BONIFAY – Holmes County Commissioners unanimously voted January 9 to let voters decide whether the county will impose a five percent utility franchise fee.

The issue is slated to appear as a referendum on the August 28, 2018 primary ballot.

Established by a legal process outlined in Florida statute, the fee is a contract between the county and area utility companies Gulf Power and West Florida Electric Cooperative that outlines the companies’ use of the county’s public right-of-ways.

Cities can also set the structure of franchise fees. In both cases, the fees only apply for customers within the boundary of each government’s respective jurisdiction and appear as a separate item on customer bills. The utility companies then typically collect the fee from utility customers and remits it to the appropriate government entity.

Currently, the only Holmes County municipalities charging utility franchise fees are Bonifay at 3 percent and Ponce de Leon at the state's 6 percent cap.

Comparatively, Jackson County charges companies the legal cap at 6 percent, and Washington County imposed a 5 percent franchise fee in late 2017. Washington County Commissioners stated in August that the decision was made to increase the county's revenue without increasing the millage rate.

Currently, there are no franchise fees in place for in Holmes, Calhoun, or Bay Counties.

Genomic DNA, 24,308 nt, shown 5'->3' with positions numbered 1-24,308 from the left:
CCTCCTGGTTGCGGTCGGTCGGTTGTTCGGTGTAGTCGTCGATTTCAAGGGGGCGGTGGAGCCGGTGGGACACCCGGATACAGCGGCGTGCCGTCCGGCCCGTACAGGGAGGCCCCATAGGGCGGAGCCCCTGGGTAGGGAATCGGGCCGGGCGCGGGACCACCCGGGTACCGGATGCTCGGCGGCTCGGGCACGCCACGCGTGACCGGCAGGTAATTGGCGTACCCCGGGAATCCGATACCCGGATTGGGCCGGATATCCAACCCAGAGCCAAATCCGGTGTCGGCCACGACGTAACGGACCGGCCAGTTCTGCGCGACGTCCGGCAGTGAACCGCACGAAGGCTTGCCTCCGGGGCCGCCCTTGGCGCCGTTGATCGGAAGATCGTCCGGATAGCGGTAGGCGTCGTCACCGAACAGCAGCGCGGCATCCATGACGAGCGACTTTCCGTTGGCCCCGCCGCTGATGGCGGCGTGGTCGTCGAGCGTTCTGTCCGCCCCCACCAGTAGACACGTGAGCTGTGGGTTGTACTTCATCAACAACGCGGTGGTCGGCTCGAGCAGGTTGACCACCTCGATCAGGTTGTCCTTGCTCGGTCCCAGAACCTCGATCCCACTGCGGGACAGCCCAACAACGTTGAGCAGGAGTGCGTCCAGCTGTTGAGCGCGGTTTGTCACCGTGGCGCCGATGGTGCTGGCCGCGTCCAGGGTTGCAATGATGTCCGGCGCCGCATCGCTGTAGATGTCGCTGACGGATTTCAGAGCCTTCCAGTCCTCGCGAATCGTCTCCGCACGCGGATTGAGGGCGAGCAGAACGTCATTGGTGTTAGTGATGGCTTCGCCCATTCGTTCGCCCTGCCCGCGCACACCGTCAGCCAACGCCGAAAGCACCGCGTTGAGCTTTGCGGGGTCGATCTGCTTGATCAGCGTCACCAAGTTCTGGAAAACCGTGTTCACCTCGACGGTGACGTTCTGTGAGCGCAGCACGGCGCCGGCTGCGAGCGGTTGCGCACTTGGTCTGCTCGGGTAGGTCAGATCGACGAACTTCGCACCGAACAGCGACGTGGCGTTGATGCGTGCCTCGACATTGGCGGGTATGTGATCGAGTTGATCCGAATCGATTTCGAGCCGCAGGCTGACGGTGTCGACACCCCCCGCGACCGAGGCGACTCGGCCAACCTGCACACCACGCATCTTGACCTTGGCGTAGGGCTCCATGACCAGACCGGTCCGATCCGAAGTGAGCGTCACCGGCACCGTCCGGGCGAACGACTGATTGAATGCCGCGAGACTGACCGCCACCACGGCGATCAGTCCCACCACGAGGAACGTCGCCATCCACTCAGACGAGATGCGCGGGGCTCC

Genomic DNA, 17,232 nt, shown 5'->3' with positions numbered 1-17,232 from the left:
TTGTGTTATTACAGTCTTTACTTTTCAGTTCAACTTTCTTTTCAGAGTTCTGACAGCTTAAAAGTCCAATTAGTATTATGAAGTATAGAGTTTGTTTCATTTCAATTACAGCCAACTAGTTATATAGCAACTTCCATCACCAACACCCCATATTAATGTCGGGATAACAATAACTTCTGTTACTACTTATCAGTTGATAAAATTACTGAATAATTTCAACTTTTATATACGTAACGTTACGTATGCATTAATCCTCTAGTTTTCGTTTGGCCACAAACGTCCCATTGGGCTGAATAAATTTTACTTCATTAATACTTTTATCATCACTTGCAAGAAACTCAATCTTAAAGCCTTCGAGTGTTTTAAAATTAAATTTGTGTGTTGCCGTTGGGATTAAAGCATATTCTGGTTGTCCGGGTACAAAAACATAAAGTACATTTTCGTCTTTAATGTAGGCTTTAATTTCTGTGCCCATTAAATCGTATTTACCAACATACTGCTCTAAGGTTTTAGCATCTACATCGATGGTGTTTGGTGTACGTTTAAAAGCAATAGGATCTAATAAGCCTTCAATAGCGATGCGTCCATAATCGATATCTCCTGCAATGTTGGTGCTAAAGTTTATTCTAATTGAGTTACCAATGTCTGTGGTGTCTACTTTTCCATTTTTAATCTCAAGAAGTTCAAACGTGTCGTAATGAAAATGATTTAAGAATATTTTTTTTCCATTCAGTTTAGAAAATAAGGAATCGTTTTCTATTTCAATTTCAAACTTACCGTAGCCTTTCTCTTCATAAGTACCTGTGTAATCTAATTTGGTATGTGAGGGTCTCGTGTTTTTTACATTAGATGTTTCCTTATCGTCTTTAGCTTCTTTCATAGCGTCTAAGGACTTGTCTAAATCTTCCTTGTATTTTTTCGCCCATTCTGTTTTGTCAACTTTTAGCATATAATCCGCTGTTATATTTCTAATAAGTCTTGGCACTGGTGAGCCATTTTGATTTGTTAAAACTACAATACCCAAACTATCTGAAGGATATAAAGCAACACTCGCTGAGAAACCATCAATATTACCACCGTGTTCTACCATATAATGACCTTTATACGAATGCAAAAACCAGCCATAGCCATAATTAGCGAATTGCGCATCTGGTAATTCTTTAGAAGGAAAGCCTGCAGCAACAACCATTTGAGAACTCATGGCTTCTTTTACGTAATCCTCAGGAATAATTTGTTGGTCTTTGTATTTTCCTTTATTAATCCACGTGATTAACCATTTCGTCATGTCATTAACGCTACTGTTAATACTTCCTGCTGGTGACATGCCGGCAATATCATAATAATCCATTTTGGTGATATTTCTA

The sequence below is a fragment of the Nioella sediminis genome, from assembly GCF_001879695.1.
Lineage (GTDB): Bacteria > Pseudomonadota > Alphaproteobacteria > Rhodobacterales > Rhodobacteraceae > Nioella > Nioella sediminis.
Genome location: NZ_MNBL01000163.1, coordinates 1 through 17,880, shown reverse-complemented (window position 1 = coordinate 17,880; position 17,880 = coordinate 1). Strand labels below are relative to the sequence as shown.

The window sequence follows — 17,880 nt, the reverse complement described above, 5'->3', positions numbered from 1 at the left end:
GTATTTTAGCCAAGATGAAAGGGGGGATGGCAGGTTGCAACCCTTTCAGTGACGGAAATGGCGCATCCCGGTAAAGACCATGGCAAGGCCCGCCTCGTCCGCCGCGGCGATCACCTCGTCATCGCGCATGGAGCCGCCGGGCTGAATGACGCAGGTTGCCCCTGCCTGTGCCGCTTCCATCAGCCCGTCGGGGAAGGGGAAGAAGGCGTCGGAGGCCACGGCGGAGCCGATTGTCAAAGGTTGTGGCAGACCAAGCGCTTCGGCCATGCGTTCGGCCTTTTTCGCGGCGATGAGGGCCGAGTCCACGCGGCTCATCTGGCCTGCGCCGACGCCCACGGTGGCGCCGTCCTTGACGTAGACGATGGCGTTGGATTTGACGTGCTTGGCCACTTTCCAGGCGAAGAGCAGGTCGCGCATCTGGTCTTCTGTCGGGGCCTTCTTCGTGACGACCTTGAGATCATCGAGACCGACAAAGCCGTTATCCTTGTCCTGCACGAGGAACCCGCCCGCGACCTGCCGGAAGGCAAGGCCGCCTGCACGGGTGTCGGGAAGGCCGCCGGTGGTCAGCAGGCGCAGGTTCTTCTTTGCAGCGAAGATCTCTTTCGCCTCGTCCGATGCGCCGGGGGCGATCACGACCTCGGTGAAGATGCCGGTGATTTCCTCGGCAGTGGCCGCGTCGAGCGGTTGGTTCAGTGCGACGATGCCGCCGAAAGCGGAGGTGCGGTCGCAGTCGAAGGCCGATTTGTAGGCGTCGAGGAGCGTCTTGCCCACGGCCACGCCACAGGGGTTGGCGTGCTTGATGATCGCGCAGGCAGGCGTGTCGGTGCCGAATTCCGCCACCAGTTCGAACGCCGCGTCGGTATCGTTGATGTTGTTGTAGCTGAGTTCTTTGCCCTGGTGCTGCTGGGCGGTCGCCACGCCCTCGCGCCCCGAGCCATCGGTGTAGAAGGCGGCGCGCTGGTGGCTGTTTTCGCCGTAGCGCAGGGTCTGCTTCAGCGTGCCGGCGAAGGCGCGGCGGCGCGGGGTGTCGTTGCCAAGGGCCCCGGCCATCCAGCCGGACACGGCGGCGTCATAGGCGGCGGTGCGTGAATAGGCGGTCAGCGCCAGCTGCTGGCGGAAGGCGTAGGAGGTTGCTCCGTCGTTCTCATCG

In other business, the County Coordinator position job description and salary was on the agenda for discussion and vote when the board met in a separate special session on January 9.

In a 3-2 vote against advertising the position's description and $45,500 to $58,500 annual salary range, Commissioners Mickey Locke, Phillip Music, and Clint Erickson effectively stopped the motion made by Commissioner Bobby Sassnet.

Commissioner Locke stated the position is a strain on the county's already strapped resources.

"Every year we have had a Coordinator, I have watched our budget get tighter and tighter," said Locke. "I don’t believe we need someone in this position to make our tight budget even tighter."

Erickson made another motion to advertise for the position for the same salary range with the added caveat that it would be the County Coordinator's responsibility to save the county 30 percent of that salary in the budget each following year. The motion passed with a 3-2 with Commissioners Locke and Music being the dissenting votes.

"It has been my experience in business that you don’t hire someone if you can't pay them," said Music. "I am all for having a coordinator, but I worry that we have agreed to pay [a certain amount], and that we won't be able to do so if the person in the position cannot find the funds to [save the additional 30 percent]."

Immediately following special session, the board convened in regular session and took action on the library cleaning service contract.

Inter-State Commercial Services, which already holds contracts for cleaning other county buildings, was awarded an extended contract to clean the library for an additional $310 a month. The additional funds will be paid out of the library's cleaning fund.

Commissioners also addressed maintenance issues, agreeing to place a maintenance contract for Florida Department of Health Holmes County out for bid and approving maintenance at the Council on Aging to be performed through the use of inmate labor.

The board also approved a measure to pay the Town of Noma $1,500 for the county's share of damage sustained by a manhole cover during roadside maintenance.

Holmes County Board of County Commissioners will meet again in regular session at 6 p.m. on January 23.